Friday, February 8, 2013

Worse and worse for Hagel for sec defense

On Thursday, Senate sources told Breitbart News exclusively that they have been informed that one of the reasons that President Barack Obama’s nominee for Secretary of Defense, Chuck Hagel, has not turned over requested documents on his sources of foreign funding is that one of the names listed is a group purportedly called “Friends of Hamas.”

Senate Committee Postpones Hagel Confirmation Vote

The Senate Armed Services Committee has postponed a panel vote that was expected to take place Thursday on the nomination of Chuck Hagel.
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By Rachel Hirshfeld
First Publish: 2/7/2013, 4:53 PM

former senator Chuck Hagel
former senator Chuck Hagel
The Senate Armed Services Committee has postponed a panel vote that was expected to take place Thursday on the nomination of Chuck Hagel to be the next United States secretary of defense.

Chairman of the committee, Carl Levin (D-MI), announced the delay after Republicans demanded that the former GOP senator from Nebraska release additional financial information, including details regarding compensation for speeches he delivered since leaving Capitol Hill.

"The committee's review of the nomination is not yet complete," Levin said in a statement. "I intend to schedule a vote on the nomination as soon as possible."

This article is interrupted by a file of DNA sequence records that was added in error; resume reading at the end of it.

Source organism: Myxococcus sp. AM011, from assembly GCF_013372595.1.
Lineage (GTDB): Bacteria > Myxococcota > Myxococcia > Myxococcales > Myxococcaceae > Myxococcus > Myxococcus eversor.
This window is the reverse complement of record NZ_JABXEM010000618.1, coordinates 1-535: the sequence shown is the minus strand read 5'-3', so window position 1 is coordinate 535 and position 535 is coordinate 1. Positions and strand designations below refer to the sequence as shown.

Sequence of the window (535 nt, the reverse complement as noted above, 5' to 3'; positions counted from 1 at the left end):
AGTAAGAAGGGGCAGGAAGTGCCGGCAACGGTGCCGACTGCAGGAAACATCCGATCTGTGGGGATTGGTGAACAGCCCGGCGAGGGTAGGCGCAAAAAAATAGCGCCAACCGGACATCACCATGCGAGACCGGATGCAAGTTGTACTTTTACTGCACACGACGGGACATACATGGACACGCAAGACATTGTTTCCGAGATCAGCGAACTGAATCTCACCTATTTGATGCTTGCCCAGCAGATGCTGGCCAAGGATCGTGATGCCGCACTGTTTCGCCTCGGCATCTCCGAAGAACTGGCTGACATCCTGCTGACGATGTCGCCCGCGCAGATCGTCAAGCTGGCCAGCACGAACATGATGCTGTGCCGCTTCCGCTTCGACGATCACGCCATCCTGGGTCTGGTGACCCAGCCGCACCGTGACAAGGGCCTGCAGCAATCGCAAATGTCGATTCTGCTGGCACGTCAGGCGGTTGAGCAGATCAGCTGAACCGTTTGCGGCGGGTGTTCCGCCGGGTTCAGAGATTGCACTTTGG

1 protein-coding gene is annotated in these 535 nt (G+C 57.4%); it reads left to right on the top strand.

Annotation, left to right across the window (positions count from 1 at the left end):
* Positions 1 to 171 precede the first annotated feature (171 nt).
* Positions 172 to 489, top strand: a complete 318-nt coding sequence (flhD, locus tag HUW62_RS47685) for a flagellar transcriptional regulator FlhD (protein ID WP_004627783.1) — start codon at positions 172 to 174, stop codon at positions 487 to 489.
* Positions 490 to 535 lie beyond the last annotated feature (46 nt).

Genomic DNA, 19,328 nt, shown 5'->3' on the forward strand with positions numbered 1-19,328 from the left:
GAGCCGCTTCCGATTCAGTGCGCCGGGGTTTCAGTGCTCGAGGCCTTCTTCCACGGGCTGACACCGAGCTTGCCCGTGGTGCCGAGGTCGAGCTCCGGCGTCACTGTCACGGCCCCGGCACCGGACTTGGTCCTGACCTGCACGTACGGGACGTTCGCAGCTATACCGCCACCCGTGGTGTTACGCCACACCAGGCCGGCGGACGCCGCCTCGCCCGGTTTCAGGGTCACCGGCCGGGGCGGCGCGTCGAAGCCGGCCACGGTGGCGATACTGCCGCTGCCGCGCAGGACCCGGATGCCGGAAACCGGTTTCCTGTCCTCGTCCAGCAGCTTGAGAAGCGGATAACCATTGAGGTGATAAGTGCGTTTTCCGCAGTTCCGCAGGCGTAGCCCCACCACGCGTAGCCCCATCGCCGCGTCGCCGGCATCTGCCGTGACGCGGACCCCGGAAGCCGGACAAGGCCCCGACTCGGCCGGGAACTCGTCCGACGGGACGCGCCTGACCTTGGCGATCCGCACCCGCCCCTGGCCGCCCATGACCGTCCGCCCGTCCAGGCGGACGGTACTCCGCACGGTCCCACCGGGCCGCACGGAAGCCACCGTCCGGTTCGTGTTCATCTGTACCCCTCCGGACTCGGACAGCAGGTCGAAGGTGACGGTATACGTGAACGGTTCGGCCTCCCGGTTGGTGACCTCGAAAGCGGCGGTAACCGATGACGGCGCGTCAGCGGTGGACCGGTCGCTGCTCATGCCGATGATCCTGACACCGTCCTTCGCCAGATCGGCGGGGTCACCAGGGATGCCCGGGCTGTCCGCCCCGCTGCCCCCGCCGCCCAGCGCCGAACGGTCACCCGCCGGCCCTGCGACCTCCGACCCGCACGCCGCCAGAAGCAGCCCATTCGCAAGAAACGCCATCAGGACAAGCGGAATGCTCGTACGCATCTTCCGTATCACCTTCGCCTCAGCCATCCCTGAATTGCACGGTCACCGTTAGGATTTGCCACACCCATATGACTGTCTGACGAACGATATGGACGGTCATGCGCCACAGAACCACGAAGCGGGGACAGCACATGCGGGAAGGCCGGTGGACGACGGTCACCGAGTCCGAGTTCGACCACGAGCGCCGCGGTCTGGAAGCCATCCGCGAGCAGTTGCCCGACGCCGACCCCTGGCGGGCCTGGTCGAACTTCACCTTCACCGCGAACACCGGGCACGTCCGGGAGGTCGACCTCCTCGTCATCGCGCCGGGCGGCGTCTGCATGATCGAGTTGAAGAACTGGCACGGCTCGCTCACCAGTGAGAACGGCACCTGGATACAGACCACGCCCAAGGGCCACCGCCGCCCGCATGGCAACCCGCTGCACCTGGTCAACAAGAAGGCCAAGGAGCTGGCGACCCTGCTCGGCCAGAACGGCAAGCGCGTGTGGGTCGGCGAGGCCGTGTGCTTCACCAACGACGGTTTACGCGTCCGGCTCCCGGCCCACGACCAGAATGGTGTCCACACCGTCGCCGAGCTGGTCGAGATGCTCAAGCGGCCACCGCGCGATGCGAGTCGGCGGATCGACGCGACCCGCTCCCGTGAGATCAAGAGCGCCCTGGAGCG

While Hagel has provided some information on his personal finances, he said he could not provide all of what has been requested because it was the property of private organizations that he was not authorized to disclose.

On Wednesday 26 Republican senators sent a letter to the controversial nominee, asserting their opposition to the vote until he provided the requested information.

"This committee, and the American people, have a right to know if a nominee for secretary of defense has received compensation, directly or indirectly, from foreign sources," the letter said. "Until the committee receives full and complete answers, it cannot in good faith determine whether you should be confirmed as secretary of defense."

Hagel, the two-term senator chosen by President Barack Obama to replace current secretary of defense Leon Panetta, has come under intense fire for his record on Israel, Iran, Hamas, as well as his comments about “the Jewish lobby,” homosexuals and a myriad of other issues.

"I look for people to slow this train down and let's get everything we need. That's what I want to do," said James Inhofe of Oklahoma, the top Republican on the Armed Services Committee.

Republican Senator Lindsey Graham (R-SC), who grilled Hagel in the hearings late last month, told reporters he would prefer not to vote on the nomination "until I feel like we have the information we need to make an informed decision."

Graham pressed Hagel about his 2006 interview with Middle East analyst Aaron David Miller in which he said, “the Jewish lobby intimidates a lot of people” in Congress into doing “dumb things.”
“Name one dumb thing we’ve been goaded into doing by the Israeli, Jewish lobby,” Graham demanded.